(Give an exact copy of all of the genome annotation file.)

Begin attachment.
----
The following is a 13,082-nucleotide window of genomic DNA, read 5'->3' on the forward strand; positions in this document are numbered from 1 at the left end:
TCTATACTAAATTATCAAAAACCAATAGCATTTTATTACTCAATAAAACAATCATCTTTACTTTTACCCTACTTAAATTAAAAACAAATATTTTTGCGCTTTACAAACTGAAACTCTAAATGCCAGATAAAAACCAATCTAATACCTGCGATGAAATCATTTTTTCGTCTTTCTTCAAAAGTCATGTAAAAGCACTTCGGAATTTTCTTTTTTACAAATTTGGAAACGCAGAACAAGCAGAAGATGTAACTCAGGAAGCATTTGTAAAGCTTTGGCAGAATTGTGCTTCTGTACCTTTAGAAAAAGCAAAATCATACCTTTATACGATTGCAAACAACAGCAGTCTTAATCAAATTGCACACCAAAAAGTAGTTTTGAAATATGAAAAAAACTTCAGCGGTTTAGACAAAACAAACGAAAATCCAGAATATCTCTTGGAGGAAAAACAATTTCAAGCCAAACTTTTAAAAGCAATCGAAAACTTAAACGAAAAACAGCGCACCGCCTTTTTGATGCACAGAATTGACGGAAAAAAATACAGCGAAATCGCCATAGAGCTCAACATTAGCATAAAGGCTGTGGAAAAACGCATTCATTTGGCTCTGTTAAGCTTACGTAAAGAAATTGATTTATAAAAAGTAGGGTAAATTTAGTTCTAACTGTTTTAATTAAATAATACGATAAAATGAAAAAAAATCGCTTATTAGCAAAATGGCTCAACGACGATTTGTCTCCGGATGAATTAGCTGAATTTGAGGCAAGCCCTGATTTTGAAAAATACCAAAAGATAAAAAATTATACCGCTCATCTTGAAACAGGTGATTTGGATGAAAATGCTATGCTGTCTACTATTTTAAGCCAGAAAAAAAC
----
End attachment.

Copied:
The following is a 13,082-nucleotide window of genomic DNA, read 5'->3' on the forward strand; positions in this document are numbered from 1 at the left end:
TCTATACTAAATTATCAAAAACCAATAGCATTTTATTACTCAATAAAACAATCATCTTTACTTTTACCCTACTTAAATTAAAAACAAATATTTTTGCGCTTTACAAACTGAAACTCTAAATGCCAGATAAAAACCAATCTAATACCTGCGATGAAATCATTTTTTCGTCTTTCTTCAAAAGTCATGTAAAAGCACTTCGGAATTTTCTTTTTTACAAATTTGGAAACGCAGAACAAGCAGAAGATGTAACTCAGGAAGCATTTGTAAAGCTTTGGCAGAATTGTGCTTCTGTACCTTTAGAAAAAGCAAAATCATACCTTTATACGATTGCAAACAACAGCAGTCTTAATCAAATTGCACACCAAAAAGTAGTTTTGAAATATGAAAAAAACTTCAGCGGTTTAGACAAAACAAACGAAAATCCAGAATATCTCTTGGAGGAAAAACAATTTCAAGCCAAACTTTTAAAAGCAATCGAAAACTTAAACGAAAAACAGCGCACCGCCTTTTTGATGCACAGAATTGACGGAAAAAAATACAGCGAAATCGCCATAGAGCTCAACATTAGCATAAAGGCTGTGGAAAAACGCATTCATTTGGCTCTGTTAAGCTTACGTAAAGAAATTGATTTATAAAAAGTAGGGTAAATTTAGTTCTAACTGTTTTAATTAAATAATACGATAAAATGAAAAAAAATCGCTTATTAGCAAAATGGCTCAACGACGATTTGTCTCCGGATGAATTAGCTGAATTTGAGGCAAGCCCTGATTTTGAAAAATACCAAAAGATAAAAAATTATACCGCTCATCTTGAAACAGGTGATTTGGATGAAAATGCTATGCTGTCTACTATTTTAAGCCAGAAAAAAAC